• December 2007: A federal court of appeals reverses the ruling in the Boim case, finding no evidence linking the HLF to Hamas. The 7th U.S. Circuit Court of Appeals also says the Boims failed to link their son’s death to the HLF.
  •  Early September 2008: Prosecutors drop 29 charges each against defendants Mufid Abdulqader and Abdulrahaman Odeh, leaving 3 counts against each defendant. Mohammad El-Mezain will be tried on one count. That leaves 35 counts against Ghassan Elashi and 34 counts against Shukri Abu-Baker. To prosecutors, the dropped charges are an attempt to simplifying the case. To defendants and their supporters, all of the charges should be dropped since the political case is nothing more than blatant attempt to criminalize charity.
  • September 15, 2008: The Holy Land Foundation Retrial begins.
  • November 24, 2008: Twelve Texan jurors, who fall for the prosecution's fear tactics, return all guilty verdicts. The Holy Land Five are instantly added to America's shameful pile of political prisoners. U.S. Marshals arrest them and send them to the federal prison in Seagoville, TX. The Holy Land Five are currently awaiting their sentences behind bars, which will likely take place in spring or summer 2009. Meanwhile, the defense attorneys are working hard on the appeal.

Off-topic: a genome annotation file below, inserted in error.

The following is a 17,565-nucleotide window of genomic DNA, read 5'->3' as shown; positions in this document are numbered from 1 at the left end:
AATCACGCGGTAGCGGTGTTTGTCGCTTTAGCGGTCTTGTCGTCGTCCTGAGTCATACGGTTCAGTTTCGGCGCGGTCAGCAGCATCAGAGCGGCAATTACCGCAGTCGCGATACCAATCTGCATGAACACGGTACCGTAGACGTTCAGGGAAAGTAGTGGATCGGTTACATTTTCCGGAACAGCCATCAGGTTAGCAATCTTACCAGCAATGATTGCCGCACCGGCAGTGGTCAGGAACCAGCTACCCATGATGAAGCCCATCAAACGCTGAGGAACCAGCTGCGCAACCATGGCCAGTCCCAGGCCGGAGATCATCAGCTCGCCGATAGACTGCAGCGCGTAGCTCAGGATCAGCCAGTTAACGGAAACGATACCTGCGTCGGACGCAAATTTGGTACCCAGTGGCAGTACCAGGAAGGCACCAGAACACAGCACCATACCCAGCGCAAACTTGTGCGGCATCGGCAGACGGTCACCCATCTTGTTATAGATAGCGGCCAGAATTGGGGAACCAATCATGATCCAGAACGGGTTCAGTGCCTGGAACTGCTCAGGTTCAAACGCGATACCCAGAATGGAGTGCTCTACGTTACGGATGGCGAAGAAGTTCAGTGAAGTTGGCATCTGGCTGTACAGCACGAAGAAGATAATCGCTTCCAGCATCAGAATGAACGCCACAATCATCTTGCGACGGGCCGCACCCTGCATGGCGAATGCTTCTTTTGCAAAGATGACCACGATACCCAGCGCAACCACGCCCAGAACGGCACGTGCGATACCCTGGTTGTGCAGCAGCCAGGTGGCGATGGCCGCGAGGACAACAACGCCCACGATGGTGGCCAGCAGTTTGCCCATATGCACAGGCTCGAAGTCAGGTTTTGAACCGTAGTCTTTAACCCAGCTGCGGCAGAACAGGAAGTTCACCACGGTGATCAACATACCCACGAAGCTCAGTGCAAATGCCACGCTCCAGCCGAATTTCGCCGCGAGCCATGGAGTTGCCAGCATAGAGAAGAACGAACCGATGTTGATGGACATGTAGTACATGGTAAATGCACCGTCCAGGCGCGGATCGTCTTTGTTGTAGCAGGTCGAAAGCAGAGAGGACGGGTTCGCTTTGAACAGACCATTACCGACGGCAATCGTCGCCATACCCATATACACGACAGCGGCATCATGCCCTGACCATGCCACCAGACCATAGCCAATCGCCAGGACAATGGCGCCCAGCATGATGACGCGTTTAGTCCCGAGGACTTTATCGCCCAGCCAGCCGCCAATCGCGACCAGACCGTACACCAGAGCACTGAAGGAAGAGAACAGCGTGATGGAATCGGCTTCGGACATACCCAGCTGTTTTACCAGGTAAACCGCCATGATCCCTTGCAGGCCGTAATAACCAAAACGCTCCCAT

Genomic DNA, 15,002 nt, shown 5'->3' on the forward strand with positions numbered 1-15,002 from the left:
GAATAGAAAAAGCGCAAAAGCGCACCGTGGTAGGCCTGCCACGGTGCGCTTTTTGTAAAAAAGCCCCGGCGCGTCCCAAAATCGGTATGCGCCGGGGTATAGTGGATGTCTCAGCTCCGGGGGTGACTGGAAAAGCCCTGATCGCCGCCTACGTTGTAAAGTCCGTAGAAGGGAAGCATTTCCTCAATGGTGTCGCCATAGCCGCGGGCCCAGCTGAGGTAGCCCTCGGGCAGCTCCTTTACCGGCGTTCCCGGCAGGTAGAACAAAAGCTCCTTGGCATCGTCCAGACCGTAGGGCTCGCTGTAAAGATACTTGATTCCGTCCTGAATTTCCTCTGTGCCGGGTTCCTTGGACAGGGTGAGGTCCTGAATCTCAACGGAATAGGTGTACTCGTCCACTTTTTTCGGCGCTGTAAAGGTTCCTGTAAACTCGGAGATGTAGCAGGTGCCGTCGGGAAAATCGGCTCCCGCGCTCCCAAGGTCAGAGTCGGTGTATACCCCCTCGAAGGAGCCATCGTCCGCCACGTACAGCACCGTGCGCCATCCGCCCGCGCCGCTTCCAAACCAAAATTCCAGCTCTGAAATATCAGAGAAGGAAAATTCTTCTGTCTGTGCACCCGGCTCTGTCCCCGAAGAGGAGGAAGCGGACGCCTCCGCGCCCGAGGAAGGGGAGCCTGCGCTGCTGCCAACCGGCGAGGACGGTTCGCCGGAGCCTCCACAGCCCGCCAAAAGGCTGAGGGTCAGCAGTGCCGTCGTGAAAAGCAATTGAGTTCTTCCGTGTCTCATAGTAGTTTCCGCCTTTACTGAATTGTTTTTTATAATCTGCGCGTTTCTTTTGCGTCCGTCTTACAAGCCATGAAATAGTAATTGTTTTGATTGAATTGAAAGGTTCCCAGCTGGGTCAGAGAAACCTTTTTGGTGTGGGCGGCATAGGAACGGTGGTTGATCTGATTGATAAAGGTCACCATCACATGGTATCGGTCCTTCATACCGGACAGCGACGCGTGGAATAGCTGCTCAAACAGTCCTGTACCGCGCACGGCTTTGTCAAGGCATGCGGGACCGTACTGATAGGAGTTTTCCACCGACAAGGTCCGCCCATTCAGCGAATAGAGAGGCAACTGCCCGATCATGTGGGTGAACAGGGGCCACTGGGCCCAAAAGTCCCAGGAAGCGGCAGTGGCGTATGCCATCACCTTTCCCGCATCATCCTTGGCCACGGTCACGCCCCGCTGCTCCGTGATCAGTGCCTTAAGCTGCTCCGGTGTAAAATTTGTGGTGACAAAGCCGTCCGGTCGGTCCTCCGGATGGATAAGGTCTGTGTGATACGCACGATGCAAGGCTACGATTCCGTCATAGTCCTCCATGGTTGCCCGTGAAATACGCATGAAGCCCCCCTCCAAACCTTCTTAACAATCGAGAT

• May 27, 2009: The Holy Land Five receive 15 to 65 year sentences.
  • 20 April 2010: US District Judge Jorge Solis ends the requirement for the men to be detained near their lawyers who needed their assistance in the appeals. This ruling allowed for the men to be moved to higher security prisons from the low-security Federal Correctional Institution, Seagoville, southeast of Dallas.
  • May 2010: Transfer to CMUs: Four of the Holy Land 5 are transferred to Bureau of Prisons' Communications Management Units (CMUs) so that their communications can be closely monitored. El-Mezain and Baker are being held at the Terre Haute, Indiana facility whereas Elashi and Abdulqader are detained at the US Penitentiary, Marion, Illinois,  according to reports. All their calls and mails are carefully monitored and they are required to speak in English when dealing with outsiders. The CMUs are condemend by human rights groups due to lack of due process, overrepresentation of Muslims and severe restriction of all communication of inmates.
  • The last of the group, Odeh, is currently held in a medium security prison in Adelanto, California.